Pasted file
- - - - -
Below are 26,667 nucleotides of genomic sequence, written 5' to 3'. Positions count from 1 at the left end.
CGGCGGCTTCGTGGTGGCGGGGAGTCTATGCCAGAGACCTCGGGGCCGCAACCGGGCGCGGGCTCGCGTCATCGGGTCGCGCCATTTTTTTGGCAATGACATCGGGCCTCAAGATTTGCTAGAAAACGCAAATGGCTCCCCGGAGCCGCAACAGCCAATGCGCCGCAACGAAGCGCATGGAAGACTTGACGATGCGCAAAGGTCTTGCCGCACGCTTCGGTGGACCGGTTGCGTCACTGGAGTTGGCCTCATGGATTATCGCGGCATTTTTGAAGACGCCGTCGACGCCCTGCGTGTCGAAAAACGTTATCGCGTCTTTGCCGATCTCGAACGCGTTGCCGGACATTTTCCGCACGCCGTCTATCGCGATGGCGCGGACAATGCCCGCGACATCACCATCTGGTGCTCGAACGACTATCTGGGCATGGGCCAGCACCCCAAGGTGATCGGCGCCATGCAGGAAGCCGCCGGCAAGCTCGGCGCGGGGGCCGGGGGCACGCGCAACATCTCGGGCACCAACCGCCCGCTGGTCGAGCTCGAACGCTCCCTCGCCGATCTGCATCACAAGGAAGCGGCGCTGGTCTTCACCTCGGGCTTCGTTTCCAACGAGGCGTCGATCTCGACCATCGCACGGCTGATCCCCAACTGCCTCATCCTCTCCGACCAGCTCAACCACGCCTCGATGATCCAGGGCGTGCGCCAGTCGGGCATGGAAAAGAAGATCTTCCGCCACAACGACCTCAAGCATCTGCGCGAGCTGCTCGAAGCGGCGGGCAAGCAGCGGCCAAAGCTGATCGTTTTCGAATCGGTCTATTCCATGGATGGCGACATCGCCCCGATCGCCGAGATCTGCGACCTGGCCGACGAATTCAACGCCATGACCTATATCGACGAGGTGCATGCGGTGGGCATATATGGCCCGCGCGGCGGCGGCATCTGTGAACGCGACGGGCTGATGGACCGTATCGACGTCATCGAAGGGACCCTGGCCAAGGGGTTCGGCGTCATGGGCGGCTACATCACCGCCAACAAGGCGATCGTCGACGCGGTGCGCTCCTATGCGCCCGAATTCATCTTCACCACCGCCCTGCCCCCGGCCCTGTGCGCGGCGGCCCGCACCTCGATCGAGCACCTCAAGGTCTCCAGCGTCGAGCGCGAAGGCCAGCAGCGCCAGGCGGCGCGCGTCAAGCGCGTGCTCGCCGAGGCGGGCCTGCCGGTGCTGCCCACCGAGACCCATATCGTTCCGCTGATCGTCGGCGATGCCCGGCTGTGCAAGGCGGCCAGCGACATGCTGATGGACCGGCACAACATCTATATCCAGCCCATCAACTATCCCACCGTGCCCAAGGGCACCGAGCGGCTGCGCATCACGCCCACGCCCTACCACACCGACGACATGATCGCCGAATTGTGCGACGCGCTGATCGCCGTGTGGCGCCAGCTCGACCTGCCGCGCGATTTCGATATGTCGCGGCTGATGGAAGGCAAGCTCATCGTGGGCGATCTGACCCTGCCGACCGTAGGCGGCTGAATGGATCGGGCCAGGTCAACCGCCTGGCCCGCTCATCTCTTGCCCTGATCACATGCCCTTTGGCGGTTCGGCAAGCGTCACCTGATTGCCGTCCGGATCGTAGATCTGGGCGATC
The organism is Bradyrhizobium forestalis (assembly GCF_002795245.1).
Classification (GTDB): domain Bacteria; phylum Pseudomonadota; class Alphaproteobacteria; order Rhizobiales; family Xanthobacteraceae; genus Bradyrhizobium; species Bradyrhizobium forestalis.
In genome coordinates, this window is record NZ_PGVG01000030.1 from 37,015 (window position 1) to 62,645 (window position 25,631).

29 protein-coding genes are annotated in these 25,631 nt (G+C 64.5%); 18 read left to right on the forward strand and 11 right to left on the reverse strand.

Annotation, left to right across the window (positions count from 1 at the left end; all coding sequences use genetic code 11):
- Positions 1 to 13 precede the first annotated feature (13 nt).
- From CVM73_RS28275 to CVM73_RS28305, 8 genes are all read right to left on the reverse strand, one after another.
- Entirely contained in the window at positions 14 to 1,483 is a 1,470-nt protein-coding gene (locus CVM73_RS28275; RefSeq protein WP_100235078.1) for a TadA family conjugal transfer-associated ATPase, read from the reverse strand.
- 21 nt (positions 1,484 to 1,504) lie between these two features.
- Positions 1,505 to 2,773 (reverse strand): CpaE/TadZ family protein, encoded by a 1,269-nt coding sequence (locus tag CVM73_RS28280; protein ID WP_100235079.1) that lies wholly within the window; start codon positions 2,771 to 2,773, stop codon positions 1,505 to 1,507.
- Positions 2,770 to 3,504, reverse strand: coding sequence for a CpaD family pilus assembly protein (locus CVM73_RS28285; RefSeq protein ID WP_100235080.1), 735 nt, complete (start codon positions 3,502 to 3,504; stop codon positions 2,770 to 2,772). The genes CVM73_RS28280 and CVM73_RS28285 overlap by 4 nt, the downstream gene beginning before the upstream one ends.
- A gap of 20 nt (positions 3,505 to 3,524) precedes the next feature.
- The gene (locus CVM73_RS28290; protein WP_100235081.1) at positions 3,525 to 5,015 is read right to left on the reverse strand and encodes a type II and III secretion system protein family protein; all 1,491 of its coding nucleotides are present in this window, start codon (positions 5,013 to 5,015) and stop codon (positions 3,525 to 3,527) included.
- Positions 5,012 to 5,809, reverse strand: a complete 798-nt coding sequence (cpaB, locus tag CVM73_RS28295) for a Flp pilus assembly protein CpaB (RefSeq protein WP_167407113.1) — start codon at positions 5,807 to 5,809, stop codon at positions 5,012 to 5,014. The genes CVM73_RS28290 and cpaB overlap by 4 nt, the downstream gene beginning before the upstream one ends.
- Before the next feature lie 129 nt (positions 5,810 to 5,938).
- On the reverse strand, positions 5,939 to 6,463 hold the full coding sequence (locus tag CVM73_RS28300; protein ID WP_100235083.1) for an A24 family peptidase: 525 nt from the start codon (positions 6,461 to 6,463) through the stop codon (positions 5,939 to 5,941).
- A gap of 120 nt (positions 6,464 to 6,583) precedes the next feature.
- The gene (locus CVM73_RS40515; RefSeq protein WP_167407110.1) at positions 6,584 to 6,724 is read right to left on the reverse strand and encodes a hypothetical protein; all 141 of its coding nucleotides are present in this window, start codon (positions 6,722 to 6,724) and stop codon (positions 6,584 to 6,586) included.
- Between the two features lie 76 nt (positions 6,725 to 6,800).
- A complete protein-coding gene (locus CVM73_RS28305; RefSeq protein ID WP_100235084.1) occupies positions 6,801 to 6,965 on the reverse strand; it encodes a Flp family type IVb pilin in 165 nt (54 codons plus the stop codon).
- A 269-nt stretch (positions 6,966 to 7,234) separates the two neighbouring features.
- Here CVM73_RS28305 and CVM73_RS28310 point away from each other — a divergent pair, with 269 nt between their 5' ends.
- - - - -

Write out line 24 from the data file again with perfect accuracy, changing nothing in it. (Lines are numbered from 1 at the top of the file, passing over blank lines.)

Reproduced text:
- Here CVM73_RS28305 and CVM73_RS28310 point away from each other — a divergent pair, with 269 nt between their 5' ends.